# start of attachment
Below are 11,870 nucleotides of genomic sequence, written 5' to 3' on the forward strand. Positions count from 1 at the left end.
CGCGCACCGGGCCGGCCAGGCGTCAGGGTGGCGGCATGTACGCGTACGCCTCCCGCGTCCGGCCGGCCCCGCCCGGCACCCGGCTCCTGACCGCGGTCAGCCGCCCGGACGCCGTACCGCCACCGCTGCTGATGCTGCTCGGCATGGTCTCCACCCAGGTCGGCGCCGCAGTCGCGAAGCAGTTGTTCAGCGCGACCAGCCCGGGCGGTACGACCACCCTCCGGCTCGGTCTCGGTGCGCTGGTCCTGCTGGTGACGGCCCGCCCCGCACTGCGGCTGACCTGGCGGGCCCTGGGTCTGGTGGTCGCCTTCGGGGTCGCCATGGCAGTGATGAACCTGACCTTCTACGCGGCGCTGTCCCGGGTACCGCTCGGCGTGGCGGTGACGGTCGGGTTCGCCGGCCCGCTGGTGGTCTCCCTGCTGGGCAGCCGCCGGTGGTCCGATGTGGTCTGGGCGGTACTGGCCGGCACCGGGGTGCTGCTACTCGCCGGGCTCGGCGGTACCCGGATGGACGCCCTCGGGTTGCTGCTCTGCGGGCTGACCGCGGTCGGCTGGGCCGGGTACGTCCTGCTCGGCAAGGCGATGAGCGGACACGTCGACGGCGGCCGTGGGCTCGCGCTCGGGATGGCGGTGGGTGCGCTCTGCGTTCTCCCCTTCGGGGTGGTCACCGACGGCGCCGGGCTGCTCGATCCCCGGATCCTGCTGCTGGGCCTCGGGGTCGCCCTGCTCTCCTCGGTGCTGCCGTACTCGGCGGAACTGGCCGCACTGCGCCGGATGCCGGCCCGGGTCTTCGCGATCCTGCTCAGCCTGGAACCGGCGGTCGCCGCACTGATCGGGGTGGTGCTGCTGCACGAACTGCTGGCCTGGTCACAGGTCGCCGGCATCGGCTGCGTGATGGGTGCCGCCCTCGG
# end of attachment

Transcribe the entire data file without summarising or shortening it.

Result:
Below are 11,870 nucleotides of genomic sequence, written 5' to 3' on the forward strand. Positions count from 1 at the left end.
CGCGCACCGGGCCGGCCAGGCGTCAGGGTGGCGGCATGTACGCGTACGCCTCCCGCGTCCGGCCGGCCCCGCCCGGCACCCGGCTCCTGACCGCGGTCAGCCGCCCGGACGCCGTACCGCCACCGCTGCTGATGCTGCTCGGCATGGTCTCCACCCAGGTCGGCGCCGCAGTCGCGAAGCAGTTGTTCAGCGCGACCAGCCCGGGCGGTACGACCACCCTCCGGCTCGGTCTCGGTGCGCTGGTCCTGCTGGTGACGGCCCGCCCCGCACTGCGGCTGACCTGGCGGGCCCTGGGTCTGGTGGTCGCCTTCGGGGTCGCCATGGCAGTGATGAACCTGACCTTCTACGCGGCGCTGTCCCGGGTACCGCTCGGCGTGGCGGTGACGGTCGGGTTCGCCGGCCCGCTGGTGGTCTCCCTGCTGGGCAGCCGCCGGTGGTCCGATGTGGTCTGGGCGGTACTGGCCGGCACCGGGGTGCTGCTACTCGCCGGGCTCGGCGGTACCCGGATGGACGCCCTCGGGTTGCTGCTCTGCGGGCTGACCGCGGTCGGCTGGGCCGGGTACGTCCTGCTCGGCAAGGCGATGAGCGGACACGTCGACGGCGGCCGTGGGCTCGCGCTCGGGATGGCGGTGGGTGCGCTCTGCGTTCTCCCCTTCGGGGTGGTCACCGACGGCGCCGGGCTGCTCGATCCCCGGATCCTGCTGCTGGGCCTCGGGGTCGCCCTGCTCTCCTCGGTGCTGCCGTACTCGGCGGAACTGGCCGCACTGCGCCGGATGCCGGCCCGGGTCTTCGCGATCCTGCTCAGCCTGGAACCGGCGGTCGCCGCACTGATCGGGGTGGTGCTGCTGCACGAACTGCTGGCCTGGTCACAGGTCGCCGGCATCGGCTGCGTGATGGGTGCCGCCCTCGG